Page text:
With age, skin changes, becomes thin and dehydrated, sags & loses its youthful plump, tight texture & tone.
Natural aging processes on the skin such as slowed collagen and elastin production, slowed exfoliation, decreased cellular regeneration, loss of underlying fat, and thinning and sagging skin normally start subtly in the 20’s and become more noticeable later on in life.
While there is not much we can do to stop gravity and the normal, physical changes in the skin and body over time, we can certainly make a serious effort to control the outside factors, such as having quality sleep and restful nights, a diet rich in antioxidants, exceptional topical skin care formulas and nutritional supplementation can defy the signs of aging.
What is sagging?
Sagging is defined by the loss of collagen and elastin, muscle tone and fat. These physical tissue breakdowns lead to the appearance of drooping and sagging skin. Collagen and elastin are key proteins of the dermal extracellular matrix responsible for plump, hydrated, tight, lifted skin.
Definition of Elastin
Proteins are crucial to all living organisms. They are made of a sequence of amino acids that have been folded into a particular shape. The shape of a protein determines its function within the organism. You could say that a protein fits into a space like a key into a lock. The protein elastin is found in connective tissues throughout the body. It is notably found in the extracellular matrix of the skin as well as the internal organs of the body. The elastin protein is flexible and gives many tissues their elasticity.
Elastin is a highly elastic protein in connective tissue and allows many tissues in the body to resume their shape after stretching or contracting. Elastin helps skin to return to its original position when it is poked or pinched.
Elastin and aging.
The amount of elastin in the skin usually peeks in adolescence or early adulthood and declines thereafter. Fibroblasts in older skin have a much reduced capacity to produce new elastin. This deficiency does not appear to be a result of the loss of fibroblasts or mutations in elastin-encoding genes. More likely, age-related changes in the skin’s biochemical environment shut down elastin production. Therefore, at least in theory, elastin production can be restored to its youthful levels with proper biochemical signals.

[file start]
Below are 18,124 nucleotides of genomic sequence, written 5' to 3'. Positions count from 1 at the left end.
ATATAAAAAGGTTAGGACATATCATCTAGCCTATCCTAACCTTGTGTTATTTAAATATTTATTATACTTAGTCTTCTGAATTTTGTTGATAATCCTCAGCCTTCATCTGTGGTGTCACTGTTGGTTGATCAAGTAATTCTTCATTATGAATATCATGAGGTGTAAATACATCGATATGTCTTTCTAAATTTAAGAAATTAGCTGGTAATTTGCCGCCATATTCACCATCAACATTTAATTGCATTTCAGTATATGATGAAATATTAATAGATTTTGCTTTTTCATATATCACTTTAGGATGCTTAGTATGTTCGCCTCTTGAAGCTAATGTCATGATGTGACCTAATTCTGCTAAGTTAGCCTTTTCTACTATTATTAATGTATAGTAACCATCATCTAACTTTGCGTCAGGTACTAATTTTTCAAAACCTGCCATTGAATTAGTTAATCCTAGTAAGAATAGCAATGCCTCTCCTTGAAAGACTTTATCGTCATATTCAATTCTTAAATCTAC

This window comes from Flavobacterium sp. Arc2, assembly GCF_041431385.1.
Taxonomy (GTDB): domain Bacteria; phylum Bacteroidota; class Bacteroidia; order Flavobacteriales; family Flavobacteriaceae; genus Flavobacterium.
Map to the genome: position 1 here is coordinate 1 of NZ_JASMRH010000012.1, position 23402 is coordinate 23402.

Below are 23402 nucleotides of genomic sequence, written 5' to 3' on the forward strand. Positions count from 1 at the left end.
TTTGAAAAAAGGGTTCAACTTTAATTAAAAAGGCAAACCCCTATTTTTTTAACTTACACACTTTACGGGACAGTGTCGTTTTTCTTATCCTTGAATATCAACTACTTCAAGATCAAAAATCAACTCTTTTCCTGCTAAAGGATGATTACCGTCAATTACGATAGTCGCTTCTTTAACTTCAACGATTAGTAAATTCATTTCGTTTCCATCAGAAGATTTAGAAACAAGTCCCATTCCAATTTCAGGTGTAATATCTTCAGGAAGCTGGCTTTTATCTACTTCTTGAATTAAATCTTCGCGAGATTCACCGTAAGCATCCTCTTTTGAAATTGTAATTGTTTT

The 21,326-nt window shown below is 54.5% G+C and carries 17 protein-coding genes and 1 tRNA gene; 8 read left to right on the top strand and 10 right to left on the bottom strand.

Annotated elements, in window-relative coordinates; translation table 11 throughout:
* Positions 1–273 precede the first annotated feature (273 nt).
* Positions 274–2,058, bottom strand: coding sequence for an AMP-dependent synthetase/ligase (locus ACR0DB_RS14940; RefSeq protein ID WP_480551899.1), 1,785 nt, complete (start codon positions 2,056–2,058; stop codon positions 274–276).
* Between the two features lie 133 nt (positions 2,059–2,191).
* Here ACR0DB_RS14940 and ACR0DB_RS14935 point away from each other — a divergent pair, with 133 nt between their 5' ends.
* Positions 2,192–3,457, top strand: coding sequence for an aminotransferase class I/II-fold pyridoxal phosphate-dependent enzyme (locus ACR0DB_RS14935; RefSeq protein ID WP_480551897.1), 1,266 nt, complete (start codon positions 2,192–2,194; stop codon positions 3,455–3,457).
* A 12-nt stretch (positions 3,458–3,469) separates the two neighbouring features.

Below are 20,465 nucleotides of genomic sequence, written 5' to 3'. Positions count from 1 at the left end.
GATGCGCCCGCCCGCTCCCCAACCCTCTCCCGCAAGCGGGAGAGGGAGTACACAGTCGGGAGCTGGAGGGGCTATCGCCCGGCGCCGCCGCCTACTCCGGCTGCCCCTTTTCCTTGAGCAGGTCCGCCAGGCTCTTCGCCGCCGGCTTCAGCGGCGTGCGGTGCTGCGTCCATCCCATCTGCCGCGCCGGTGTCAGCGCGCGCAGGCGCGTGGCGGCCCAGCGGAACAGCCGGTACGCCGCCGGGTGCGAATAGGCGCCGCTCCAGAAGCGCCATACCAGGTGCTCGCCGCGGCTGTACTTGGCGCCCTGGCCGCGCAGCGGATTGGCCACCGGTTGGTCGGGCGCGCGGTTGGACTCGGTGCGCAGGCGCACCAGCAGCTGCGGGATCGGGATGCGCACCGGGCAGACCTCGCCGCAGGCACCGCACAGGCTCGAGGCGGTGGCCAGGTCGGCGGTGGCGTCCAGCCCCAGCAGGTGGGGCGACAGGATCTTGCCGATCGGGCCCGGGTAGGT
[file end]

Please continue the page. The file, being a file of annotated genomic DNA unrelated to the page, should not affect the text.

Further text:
Elastin is made
by linking many soluble tropoelastin protein molecules, in a reaction catalyzed by lysyl oxidase, to make a massive insoluble, durable cross-linked array. The amino acid responsible for these cross-links is lysine. Desmosine and isodesmosine are both found in elastin.
Thanks to the right and pure elastin’s percentage, regenerates and replenishs the level elastin in the skin, and thus make it look much younger.
Definition of Collagen
Collagen is a type of protein fiber found abundantly throughout our body. It provides strength and cushioning to many different areas of the body, including the skin. More specifically, collagen is found in our various types of connective tissue such as cartilage, tendons, bones, and ligaments.
Collagen in the skin.
There are 25 types of collagen in the body and, along with Elastin, they give skin texture and structure. Topically it is an excellent water binding ingredient that holds the skin’s natural hydration, keeping the skin looking soft and plump. Collagen is a film-former and can hold many times its own weight in water so it protects the skin from moisture loss.
Since collagen molecules are too large to actually penetrate into the skin, collagen products have no effect on the collagen production within the skin – a common myth in the skin care world.
Elastin has a smaller molecular composition from Collagen and is able to penetrate the epidermis, improving the suppleness and moisture levels of the skin overall.
The information provided on this website is for educational purposes only; without any intention of commercialism. It’s not meant to diagnose or treat any health condition and is not a replacement for treatment by a healthcare provider.